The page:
While students adjust to new remote learning environments, faculty at New York Tech are finding new and creative ways to deliver courses in virtual modalities. Some, like Assistant Professor of Electrical and Computer Engineering Anand Santhanakrishnan, Ph.D., have also discovered key benefits in their new classroom environments. A week into New York Tech’s all-remote class delivery, Santhanakrishnan shared five observations with The Box that accentuate the positives of online teaching:
Empowering Student Participation: “Students who were too shy to raise questions in class can now message me privately, asking me to repeat something they did not understand. Since everyone else is muted, they feel more uninhibited. On the Zoom platform we are using for instruction, students don’t mind revealing their identity to me. They likely don’t want to be anonymous to me but still want some anonymity with each other.”
Nobody Sits in the Back: “In the in-person classroom environment, students sitting in the back would not get my attention as much. Of course, I always tried to make eye contact with everyone, but invariably the ones in front were easier to focus on. The same kind of thing occurred with the size of my handwriting on the board. Students in the back were at a slight disadvantage compared to those in the front, but this problem has now dissipated. Zoom offers a sort of fairness so everyone can have the same experience.”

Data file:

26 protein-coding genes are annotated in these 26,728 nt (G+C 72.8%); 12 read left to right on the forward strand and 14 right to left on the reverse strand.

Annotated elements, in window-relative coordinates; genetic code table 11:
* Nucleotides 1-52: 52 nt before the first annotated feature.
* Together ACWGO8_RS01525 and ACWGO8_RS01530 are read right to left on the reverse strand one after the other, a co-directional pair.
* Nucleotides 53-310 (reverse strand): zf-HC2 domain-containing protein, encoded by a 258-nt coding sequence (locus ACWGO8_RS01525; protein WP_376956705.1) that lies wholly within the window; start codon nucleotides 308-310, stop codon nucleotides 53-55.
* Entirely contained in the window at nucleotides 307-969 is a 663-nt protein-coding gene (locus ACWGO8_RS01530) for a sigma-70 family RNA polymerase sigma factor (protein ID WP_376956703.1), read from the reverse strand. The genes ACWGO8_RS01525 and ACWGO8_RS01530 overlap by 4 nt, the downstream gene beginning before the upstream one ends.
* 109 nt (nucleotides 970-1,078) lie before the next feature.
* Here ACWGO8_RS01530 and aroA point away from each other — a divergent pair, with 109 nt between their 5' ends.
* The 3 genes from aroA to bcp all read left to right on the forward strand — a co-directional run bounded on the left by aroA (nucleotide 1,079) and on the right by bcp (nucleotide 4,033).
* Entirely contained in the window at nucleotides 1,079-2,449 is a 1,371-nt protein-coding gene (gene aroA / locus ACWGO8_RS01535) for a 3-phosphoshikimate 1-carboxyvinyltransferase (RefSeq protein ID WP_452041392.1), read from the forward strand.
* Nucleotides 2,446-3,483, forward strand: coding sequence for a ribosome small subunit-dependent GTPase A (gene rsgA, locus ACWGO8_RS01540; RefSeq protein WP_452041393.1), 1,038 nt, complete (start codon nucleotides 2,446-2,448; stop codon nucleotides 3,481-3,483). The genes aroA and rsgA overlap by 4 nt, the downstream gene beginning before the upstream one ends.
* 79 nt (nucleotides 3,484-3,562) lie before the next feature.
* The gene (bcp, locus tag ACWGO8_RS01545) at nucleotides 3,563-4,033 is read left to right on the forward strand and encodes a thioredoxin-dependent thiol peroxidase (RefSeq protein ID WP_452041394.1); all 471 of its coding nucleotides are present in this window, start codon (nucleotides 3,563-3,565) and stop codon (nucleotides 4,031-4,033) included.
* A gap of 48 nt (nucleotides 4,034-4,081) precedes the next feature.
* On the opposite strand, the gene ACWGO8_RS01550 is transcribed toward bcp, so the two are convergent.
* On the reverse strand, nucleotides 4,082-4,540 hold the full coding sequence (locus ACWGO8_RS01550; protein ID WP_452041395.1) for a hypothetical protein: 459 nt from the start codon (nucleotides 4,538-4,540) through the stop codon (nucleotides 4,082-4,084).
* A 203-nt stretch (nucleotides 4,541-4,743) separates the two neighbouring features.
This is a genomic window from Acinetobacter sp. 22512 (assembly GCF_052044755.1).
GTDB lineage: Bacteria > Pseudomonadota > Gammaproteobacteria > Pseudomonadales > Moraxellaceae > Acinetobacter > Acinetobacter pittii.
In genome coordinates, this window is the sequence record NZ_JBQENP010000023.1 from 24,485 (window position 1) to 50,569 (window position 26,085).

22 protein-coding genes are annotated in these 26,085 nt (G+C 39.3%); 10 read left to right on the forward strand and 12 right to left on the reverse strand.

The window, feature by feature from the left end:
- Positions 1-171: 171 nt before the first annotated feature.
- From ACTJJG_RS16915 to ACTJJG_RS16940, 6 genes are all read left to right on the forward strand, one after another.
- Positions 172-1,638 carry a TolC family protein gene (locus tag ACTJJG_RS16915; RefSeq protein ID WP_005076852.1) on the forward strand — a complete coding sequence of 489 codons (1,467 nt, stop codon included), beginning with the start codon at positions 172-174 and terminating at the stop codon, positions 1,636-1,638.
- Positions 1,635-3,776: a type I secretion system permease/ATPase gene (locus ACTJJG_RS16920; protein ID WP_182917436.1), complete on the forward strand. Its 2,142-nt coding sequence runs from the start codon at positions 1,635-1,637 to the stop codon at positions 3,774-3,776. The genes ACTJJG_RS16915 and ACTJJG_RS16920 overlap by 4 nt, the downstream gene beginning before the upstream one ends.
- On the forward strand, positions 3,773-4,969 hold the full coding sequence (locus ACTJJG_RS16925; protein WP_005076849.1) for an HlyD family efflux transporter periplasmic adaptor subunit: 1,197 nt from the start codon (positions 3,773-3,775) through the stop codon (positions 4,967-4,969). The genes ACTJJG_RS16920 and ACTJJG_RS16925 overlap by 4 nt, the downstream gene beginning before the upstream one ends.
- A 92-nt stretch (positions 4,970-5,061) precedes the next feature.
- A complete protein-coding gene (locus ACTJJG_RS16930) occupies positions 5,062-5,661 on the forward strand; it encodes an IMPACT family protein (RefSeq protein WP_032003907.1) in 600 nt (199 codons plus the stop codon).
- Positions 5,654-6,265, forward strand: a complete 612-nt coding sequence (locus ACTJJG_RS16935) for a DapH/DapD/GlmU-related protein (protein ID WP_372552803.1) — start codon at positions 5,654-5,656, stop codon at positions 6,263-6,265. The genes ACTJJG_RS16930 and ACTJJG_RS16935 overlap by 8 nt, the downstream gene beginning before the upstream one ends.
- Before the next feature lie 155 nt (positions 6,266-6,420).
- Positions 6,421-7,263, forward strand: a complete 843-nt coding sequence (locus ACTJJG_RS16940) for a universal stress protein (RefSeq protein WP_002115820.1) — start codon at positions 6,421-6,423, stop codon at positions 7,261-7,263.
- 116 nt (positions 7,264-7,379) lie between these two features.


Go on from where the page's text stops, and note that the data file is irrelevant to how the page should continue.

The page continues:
Rewind and Replay: “Since I record the class and share it on Google Drive, students have the benefit of replaying parts of the class if they are unable to follow. Even those who now joined the class a little late don’t feel they missed everything.”
Technology Supports Teaching: “Using a whiteboard to write on tablets allows me to provide an ‘in-person class’ feeling, which helps maintain a sense of normalcy for the students.”
Attendance is Easy: “A minor added benefit, but a positive nonetheless, is knowing who shows up to class. I don’t have to worry about or spend time taking attendance: I just have to see who is logged in.”
Among the many resources the university’s Center for Teaching and Learning (CTL) is offering to faculty members who are adjusting to their new virtual education space include a “virtual tea” from 4 to 5 p.m. Monday through Thursdays (and a “happy hour on Friday from 3 to 4 p.m.) to debrief and share how things are going.
Have a story about your online teaching or learning experience? Send us your observations and story ideas to firstname.lastname@example.org. Or, if you have an online teaching resource or idea to share, email us at email@example.com and we will share with the CTL and online.